As the title of Alfred Hitchcock’s 1960 film, “Psycho,” suggests, the word psycho is a creepy and mysterious one. The character of Norman Bates in this classic psychological thriller is a perfect example of the type of evil person that psychos are often associated with. While this characterization of psychopaths in movies and in popular culture is often exaggerated, there’s no doubt that psychopathy is a real condition that affects many people.
In the past, "psycho" was a prefix to longer words like psychology (psycho+logy), psychosomatic, and psychopath, but it gradually became a stand-alone word. This presumably happened because it was easier for laypersons to pronounce and understand than the longer psychiatric terms. Over time, the word also gained a negative connotation and people began using it to refer to someone who was crazy or insane. It is important to note that calling someone a psycho is inappropriate, derogatory, and bullying, and that only physicians and psychiatrists are qualified to diagnose psychiatric conditions.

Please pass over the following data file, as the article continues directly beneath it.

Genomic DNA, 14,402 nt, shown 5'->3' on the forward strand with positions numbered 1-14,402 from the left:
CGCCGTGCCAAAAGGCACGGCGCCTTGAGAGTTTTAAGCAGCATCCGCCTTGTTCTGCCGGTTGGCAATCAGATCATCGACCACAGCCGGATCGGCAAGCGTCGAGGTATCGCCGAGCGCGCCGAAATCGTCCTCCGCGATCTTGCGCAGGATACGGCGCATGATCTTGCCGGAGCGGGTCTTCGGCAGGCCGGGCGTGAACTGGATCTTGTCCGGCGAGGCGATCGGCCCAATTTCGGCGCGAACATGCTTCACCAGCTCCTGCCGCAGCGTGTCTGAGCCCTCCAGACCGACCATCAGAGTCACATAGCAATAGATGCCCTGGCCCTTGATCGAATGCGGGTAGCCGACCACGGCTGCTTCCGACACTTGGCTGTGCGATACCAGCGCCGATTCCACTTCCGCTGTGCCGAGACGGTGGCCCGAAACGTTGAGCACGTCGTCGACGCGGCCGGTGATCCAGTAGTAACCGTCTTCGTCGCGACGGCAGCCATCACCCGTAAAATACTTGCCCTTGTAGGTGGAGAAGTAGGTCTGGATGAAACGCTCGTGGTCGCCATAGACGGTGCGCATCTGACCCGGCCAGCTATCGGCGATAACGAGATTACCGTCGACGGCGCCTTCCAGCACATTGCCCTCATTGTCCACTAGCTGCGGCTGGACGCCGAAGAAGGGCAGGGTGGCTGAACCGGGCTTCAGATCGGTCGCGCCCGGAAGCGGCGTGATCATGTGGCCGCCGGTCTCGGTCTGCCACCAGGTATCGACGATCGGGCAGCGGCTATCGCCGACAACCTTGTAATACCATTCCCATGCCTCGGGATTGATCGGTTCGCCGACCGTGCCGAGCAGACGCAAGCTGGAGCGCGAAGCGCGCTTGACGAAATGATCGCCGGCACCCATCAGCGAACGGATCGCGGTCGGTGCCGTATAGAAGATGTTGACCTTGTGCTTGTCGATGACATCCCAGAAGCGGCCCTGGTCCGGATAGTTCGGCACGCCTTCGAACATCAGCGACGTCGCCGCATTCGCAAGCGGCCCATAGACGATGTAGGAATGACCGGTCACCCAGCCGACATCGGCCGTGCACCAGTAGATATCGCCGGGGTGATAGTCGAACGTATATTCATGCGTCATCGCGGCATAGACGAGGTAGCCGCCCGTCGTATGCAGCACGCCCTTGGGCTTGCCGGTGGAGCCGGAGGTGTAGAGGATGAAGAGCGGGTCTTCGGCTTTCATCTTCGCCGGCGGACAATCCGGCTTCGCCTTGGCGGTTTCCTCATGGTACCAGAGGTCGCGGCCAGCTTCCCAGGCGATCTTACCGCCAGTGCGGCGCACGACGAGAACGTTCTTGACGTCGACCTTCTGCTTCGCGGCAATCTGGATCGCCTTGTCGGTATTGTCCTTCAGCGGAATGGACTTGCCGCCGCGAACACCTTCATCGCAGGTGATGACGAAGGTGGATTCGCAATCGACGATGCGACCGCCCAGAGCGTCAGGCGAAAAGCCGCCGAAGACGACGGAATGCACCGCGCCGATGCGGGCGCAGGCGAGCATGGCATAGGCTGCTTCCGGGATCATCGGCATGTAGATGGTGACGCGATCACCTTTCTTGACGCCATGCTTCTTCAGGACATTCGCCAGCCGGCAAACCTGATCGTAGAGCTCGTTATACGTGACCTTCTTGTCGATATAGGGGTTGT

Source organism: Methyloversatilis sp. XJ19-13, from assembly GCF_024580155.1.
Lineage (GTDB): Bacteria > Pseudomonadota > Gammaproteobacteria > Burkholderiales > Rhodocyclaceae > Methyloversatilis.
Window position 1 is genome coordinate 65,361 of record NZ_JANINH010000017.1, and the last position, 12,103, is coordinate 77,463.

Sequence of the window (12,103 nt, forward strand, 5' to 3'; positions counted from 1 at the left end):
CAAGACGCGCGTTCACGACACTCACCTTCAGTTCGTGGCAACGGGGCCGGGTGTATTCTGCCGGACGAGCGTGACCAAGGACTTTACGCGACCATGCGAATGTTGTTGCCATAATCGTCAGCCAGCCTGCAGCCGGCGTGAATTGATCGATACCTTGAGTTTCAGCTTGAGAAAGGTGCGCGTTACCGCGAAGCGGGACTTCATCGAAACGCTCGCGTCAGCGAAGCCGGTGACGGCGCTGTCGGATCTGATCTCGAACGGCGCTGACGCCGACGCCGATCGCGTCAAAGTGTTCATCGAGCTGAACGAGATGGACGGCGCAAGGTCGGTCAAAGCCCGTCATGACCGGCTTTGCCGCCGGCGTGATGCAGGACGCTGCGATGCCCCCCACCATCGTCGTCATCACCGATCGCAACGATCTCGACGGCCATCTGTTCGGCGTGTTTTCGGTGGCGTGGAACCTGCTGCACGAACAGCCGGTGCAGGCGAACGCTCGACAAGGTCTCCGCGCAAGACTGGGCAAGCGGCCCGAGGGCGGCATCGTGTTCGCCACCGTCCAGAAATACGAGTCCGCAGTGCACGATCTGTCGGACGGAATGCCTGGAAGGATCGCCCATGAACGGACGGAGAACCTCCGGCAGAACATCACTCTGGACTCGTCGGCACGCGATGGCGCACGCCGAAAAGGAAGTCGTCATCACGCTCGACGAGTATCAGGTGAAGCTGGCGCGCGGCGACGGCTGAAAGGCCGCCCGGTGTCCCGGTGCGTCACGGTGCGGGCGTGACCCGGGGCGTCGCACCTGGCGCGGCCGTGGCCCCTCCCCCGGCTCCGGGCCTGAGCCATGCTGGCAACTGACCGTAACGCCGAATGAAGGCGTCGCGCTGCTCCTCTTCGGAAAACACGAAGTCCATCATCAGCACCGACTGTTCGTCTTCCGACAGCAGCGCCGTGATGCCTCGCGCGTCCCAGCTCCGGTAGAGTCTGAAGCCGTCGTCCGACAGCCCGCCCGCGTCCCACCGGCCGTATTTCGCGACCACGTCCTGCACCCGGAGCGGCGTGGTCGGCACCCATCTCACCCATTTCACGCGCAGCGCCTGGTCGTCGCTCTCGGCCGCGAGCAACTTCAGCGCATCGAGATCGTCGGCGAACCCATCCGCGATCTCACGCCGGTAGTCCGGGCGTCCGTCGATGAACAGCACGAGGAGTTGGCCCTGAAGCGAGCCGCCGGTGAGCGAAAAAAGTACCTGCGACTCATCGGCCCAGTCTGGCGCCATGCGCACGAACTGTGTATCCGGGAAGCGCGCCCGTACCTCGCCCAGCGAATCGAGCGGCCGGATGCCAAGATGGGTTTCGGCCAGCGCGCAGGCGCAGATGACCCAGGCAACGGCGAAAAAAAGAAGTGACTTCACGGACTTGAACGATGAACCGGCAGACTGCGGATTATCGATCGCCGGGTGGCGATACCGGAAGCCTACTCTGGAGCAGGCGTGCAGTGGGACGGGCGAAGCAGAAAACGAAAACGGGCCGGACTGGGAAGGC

Moreover, using the word psycho to describe someone’s behavior is inaccurate because most psychopathic people do not commit serious crimes and are not dangerous. This obsession with the word psycho is evident in our culture, from the movie images of Jack Nicholson as a murderous psychopath to the more recent portrayal of Ted Bundy and John Wayne Gacy as lovable law students and aides. This is a troubling trend, as it stigmatizes people with mental health disorders and can cause them to be ostracized by society.